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River Porter: Creative manager at Northwest Youth Services

CDN's weekly community profile

River Porter is creative manager for Northwest Youth Services in Bellingham. Porter said most people don't know he's very athletic. In high school
River Porter is creative manager for Northwest Youth Services in Bellingham. Porter said most people don't know he's very athletic. In high school
By Audra Anderson Assistant Editor

River Porter

Age: 25

City: Bellingham

Lived here for: 5 years

Originally from: West Seattle

Notable: Cat dad, dependable friend, positive individual

What have you been up to since graduating from Western Washington University?

Right after I graduated, maybe a month later, I started working at FurHaven Pet Products, and I was their graphic designer, photographer, videographer. I worked there for about two years, and then around that time, I got married to my wife Schantell. I got two cats, and we bought a house. 

Me and Schantell, during the pandemic, started a business called Essence Creative, and we worked for that for about a year. We worked with Babygreens and Rumors and a few other local companies as a photography and social media marketing company, so that was pretty fun to try to get through the pandemic without being too depressed. 

What attracted you to your role as creative manager for Northwest Youth Services?

On the professional end, I have a huge passion for design and photography and videography. On top of that, I agree with the mission, our values and our goal here. I wanted to be part of something that was trying and continuing to make change. 

You’re fairly vocal about being a queer and trans man. Can you tell me a bit about your journey?

I’ve always known I was trans — even when I was a little kid — I just didn’t know what that meant, or I didn’t have any representation, so I just continued life as is. During the pandemic, since I had a lot of time to reflect and sit by myself, I was able to actually take time to figure out who I am. As corny as it is, TikTok actually helped a lot because I saw representation. I was able to see people like me and be like, ‘Oh, wow, it is actually possible for me to just be who I want to be.’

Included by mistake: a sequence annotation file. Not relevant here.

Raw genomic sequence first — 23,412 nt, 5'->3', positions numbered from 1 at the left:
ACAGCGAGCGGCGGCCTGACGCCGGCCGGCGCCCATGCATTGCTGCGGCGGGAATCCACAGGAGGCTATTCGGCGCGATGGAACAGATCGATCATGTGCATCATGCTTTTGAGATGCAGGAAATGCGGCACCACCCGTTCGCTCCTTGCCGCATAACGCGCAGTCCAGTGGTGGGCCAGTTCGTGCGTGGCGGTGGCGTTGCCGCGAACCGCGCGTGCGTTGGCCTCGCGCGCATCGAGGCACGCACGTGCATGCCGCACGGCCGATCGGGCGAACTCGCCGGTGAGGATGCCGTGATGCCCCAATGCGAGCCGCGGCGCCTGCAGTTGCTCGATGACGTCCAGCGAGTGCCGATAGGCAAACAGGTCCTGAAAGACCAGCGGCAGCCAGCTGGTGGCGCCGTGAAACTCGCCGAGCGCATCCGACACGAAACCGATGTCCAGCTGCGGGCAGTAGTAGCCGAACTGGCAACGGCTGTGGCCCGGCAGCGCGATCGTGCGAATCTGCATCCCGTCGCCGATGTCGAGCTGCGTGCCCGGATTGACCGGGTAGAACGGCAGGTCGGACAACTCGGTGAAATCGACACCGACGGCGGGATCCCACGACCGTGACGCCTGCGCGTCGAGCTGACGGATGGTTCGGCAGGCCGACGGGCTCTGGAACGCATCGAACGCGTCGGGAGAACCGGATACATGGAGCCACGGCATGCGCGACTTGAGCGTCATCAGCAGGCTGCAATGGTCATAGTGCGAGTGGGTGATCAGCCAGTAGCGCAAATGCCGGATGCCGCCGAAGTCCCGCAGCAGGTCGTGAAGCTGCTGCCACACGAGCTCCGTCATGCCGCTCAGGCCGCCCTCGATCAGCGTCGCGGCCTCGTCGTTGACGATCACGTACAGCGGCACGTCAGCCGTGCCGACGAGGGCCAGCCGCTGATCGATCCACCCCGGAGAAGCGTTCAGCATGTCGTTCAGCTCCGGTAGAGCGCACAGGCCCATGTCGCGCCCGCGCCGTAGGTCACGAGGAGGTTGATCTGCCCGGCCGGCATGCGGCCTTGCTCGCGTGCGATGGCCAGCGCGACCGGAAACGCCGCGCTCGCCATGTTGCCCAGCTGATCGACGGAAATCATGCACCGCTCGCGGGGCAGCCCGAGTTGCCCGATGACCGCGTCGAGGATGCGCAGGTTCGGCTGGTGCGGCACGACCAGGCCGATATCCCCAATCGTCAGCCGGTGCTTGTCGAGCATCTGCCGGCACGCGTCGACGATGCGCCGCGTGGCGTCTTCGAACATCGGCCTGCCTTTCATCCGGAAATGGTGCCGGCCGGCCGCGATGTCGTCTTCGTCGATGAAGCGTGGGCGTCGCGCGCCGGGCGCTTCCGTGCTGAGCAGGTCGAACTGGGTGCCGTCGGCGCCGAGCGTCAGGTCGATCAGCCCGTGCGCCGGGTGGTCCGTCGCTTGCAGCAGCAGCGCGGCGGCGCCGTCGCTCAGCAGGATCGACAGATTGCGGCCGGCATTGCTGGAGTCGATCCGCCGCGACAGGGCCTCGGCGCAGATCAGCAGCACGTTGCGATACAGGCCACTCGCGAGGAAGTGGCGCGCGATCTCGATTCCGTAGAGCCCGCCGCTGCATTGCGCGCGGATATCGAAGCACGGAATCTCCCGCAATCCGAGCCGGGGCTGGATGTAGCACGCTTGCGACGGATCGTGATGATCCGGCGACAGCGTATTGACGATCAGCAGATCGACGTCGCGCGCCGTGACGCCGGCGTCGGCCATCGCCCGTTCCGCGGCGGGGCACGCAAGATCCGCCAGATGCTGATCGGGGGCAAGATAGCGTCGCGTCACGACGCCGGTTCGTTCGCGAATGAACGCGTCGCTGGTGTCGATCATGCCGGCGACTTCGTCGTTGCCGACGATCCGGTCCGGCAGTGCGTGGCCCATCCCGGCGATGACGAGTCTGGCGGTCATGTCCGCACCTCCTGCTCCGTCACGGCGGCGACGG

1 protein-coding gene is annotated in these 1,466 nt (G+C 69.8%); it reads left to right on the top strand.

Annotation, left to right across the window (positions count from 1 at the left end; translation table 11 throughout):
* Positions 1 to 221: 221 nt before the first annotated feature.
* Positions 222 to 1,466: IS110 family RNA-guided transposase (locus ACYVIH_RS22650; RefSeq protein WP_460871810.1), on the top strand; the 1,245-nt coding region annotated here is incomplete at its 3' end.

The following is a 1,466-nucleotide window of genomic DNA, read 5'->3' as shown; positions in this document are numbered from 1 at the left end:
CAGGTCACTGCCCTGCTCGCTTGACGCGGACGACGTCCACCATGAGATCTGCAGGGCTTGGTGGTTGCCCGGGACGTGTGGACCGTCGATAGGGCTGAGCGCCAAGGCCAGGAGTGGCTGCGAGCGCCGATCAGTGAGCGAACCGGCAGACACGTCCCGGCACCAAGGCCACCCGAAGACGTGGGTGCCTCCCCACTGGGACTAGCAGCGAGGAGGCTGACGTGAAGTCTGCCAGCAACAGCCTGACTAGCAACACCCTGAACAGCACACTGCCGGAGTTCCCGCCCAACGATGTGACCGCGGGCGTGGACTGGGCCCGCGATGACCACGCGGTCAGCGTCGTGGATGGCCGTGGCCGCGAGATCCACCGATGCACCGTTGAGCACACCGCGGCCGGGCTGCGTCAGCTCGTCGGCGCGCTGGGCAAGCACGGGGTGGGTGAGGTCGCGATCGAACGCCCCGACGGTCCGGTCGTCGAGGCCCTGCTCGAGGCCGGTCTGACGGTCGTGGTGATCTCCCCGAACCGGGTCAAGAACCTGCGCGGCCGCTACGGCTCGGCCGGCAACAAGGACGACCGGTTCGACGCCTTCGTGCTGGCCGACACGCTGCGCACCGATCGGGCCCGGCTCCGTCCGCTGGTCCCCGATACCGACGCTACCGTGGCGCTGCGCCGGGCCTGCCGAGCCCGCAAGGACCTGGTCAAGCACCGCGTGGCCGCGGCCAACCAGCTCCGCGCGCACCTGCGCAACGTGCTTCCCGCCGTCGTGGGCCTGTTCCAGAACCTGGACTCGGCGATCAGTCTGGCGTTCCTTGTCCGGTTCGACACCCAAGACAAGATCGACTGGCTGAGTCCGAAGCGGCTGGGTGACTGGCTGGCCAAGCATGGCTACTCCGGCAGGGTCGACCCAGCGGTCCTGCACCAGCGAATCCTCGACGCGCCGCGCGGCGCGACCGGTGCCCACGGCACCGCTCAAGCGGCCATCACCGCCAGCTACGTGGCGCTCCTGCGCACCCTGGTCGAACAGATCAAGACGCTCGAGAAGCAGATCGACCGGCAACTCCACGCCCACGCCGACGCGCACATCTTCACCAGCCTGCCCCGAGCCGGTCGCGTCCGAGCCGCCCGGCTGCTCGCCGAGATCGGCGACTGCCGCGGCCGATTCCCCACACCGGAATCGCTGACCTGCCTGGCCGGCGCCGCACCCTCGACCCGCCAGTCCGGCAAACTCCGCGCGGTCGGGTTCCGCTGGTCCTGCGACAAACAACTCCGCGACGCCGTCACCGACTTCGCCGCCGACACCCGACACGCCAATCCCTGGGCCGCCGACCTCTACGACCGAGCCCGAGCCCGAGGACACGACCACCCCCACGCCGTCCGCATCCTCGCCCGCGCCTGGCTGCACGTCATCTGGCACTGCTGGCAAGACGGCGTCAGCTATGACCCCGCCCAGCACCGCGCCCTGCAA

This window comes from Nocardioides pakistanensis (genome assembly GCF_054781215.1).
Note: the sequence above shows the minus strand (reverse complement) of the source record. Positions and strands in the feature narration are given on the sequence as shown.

Did you feel supported during your transition, and was there someone who was particularly impactful?

During the pandemic, it was pretty isolating, but Schantell, my wife, was definitely my biggest supporter and helped me feel confident in who I am and helped me find resources to get the help financially and find the resources I need to medically transition. My family and friends have helped me a lot as well to feel confident. 

How does activism play a role in your life in Bellingham? In your job?

Personally, for activism, I don’t do as much as I like to. But since I recently transitioned, there’s been a lot to process still, and I haven’t even had the chance to uplift myself. I need time to actually process and help myself before I can try to help others, at least individually, in my personal life. 

For work, though, we’re constantly trying to help the community, and actually helping the community. I don’t do that alone. It takes a whole community to do that, so as an organization, we always are working toward helping this community be anti-racist, help the queer community. 

How do you feel supported within the Bellingham community?

I would say for the most part, as a trans man, I feel supported within where I work, for sure, constantly feel affirmed and supported. I would say our community has a lot of growing to do. Like something as simple as you can have a Pride flag up in the window, but then you go in and there’s no gender-neutral bathrooms or the staff is being transphobic. I feel like there’s still a lot of work our community needs in educating and learning. There’s always room for growth, and I think we still are a ways out from that. 

“Faces in the Crowd” is published weekly in print on Wednesdays and online Fridays. Have a suggestion for a “Faces in the Crowd” subject? Email us at

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